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Summary :

Windows 10 graphing calculator

The calculator graphing mode will come to Windows 10 soon. Do you want to try the graphing calculator right now? In this post, MiniTool offers you a detailed guide on how to use Windows 10 graphing calculator in preview builds. Follow this guide to try it by yourself!

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About Windows 10 Graphing Calculator

Last March, Microsoft made the Windows 10 calculator open-sourced on GitHub and started work on expanding the app with new features like graphing mode (it is the first open-sourced suggestion to be chosen).

Then, what can the Windows 10 graphing calculator do? As its name implies, Windows 10 graphing calculator will allow users to create graphs based on mathematical equations. This will help students learn linear algebra easier and assist them in more advanced mathematics and other science courses.

In addition, the Windows 10 graphing calculator is also expected to support the common core math curriculum of the United States. Among those include the ability to create and interpret functions as well as comprehend quadratic, linear, and exponential models.

While your math teacher might not let you lug a laptop into their calculus class, the upcoming Windows 10 graphing calculator is awesome. Read the following content to start playing with this new graphing calculator today.

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How to Use Windows 10 Graphing Calculator (in Preview Builds)

At present, you can only access the graphing calculator via one of Microsoft’s preview builds of Windows 10. So you have to trade away a little potential stability to calculate sine curves. If you still want to try it right now, here are some suggestions for you:

  1. Make a System Restore point via Control Panel > System > System protection just in case.
  2. Drop out of the Windows Insider program once you encounter issues with its Windows 10 previews.
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After making a System Restore point, you can try the Windows 10 graphing calculator in a preview build without worries. Follow the steps below to begin:

Step 1: Hit up the Settings app > Update & Security, scroll down to the Windows Insider Program, and begin the process of signing up. Make sure you’ve enrolled yourself in the Fast track.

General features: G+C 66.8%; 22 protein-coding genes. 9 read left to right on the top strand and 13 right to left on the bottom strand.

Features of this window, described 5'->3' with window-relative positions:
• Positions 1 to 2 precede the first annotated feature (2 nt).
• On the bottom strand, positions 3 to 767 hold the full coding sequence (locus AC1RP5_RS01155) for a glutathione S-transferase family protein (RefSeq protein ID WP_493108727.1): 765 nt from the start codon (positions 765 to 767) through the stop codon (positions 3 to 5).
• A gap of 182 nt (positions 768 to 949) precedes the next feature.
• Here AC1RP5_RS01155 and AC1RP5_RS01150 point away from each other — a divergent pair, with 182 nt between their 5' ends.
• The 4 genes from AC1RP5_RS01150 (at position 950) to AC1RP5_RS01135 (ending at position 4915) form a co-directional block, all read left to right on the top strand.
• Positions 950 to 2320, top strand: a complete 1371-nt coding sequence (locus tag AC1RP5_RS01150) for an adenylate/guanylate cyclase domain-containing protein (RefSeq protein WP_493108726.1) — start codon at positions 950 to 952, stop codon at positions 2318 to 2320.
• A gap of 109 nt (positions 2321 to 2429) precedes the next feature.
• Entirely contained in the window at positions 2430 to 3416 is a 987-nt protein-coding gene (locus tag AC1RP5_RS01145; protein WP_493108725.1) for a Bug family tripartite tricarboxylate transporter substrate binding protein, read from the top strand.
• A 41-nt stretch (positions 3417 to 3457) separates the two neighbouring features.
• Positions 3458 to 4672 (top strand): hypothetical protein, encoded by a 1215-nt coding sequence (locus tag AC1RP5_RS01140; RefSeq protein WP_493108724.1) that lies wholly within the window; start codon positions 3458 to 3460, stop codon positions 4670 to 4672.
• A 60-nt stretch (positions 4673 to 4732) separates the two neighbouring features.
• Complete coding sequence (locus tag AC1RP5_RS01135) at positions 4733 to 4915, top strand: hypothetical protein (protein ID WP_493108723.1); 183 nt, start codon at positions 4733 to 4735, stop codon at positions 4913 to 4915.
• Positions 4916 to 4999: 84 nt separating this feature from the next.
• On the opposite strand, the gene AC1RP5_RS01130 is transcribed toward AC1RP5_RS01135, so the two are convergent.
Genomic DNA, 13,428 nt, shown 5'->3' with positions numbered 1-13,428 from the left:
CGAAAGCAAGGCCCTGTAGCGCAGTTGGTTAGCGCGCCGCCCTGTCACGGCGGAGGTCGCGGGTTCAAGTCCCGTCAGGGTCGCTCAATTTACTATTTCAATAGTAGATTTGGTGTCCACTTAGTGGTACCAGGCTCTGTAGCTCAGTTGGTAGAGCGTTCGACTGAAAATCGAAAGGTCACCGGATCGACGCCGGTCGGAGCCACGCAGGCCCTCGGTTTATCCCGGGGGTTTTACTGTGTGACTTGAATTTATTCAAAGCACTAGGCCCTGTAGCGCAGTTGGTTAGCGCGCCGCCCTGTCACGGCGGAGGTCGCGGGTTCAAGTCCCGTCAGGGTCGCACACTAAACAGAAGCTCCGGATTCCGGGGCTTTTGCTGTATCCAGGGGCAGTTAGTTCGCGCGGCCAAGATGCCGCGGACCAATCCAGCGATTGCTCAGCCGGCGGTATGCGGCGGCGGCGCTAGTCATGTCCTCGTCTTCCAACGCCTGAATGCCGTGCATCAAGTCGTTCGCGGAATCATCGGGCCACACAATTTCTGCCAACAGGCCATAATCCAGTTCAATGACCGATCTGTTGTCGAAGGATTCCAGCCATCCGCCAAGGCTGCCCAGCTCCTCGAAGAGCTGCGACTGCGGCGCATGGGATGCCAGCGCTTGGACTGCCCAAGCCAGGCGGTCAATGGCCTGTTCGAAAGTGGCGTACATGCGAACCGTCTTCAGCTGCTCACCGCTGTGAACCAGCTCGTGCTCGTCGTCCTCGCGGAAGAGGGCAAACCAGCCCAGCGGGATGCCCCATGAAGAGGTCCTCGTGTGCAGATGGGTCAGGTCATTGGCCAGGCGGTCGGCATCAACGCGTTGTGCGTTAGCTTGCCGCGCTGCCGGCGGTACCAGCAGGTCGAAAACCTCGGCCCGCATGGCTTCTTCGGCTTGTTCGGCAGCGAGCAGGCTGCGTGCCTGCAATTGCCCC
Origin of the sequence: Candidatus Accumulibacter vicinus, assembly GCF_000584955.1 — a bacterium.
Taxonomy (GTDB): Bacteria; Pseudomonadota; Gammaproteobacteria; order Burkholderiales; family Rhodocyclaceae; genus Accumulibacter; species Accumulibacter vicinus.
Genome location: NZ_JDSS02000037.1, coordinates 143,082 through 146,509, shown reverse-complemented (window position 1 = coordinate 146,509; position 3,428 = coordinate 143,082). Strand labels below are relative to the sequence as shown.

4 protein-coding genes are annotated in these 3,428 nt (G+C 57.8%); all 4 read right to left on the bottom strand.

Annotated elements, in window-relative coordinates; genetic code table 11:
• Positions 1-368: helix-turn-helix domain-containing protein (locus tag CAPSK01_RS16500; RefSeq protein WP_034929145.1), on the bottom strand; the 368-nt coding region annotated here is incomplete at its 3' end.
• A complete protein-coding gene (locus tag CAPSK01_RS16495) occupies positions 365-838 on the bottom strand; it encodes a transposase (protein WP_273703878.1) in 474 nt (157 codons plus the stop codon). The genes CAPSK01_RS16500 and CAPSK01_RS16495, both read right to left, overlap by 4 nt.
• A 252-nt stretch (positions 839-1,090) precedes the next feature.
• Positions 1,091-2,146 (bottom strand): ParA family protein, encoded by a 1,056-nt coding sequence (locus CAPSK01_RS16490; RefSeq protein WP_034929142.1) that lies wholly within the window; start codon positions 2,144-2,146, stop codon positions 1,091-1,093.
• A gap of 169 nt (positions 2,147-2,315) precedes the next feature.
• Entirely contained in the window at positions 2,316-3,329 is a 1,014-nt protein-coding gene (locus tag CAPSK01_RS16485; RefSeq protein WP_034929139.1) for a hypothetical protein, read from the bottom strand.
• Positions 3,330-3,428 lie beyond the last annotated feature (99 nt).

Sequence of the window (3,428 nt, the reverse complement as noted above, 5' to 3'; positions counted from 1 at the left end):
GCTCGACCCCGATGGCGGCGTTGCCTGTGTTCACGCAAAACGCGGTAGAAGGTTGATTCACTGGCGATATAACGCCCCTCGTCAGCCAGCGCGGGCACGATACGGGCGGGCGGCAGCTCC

Step 2: Once your computer restarts, visit that same section again and stick with the Windows Update screen instead of clicking on Windows Insider Program. Check for updates and install anything that’s offered, which will undoubtedly require a second restart of your PC.

Step 3: After the restart, you should see something like this in the lower-right corner of your desktop, which means that you have a beta build of Windows 10 now.

Windows 10 Home Insider Preview

Step 4: You can pull up the Calculator now, but you might not see anything new. If so, go visit Windows Calculator’s listing in the Microsoft Store, click on Get to reinstall it. Then, you can pull up Calculator on your desktop and you’ll see the fancy new Graphic option via the upper-left hamburger icon menu.

pull up Calculator

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Step 5: Click on the Graphing and then type in your favorite equation. Hit Enter and you’ll see the results graphed to your left. In addition, you can also enter multiple equations at once—color-coded! And you can use the tracing feature to see the exact x and y coordinates of any point.

enter an equation in the Windows 10 Graphing mode

If you enter two equations that relate to one another—for example, using “x” in one and defining “x” in another—you get a little adjustment bar that shows you how different values impact the primary equation.

enter two related equations

When you hover over your equation, Calculator will even give you a quick analysis that shows you key information: the domain and range, the x-intercept, the y-intercept, inflection points, et cetera.

Calculator shows you key information

Now, if you are interested in this calculator, you can follow this guide and try it by yourself.

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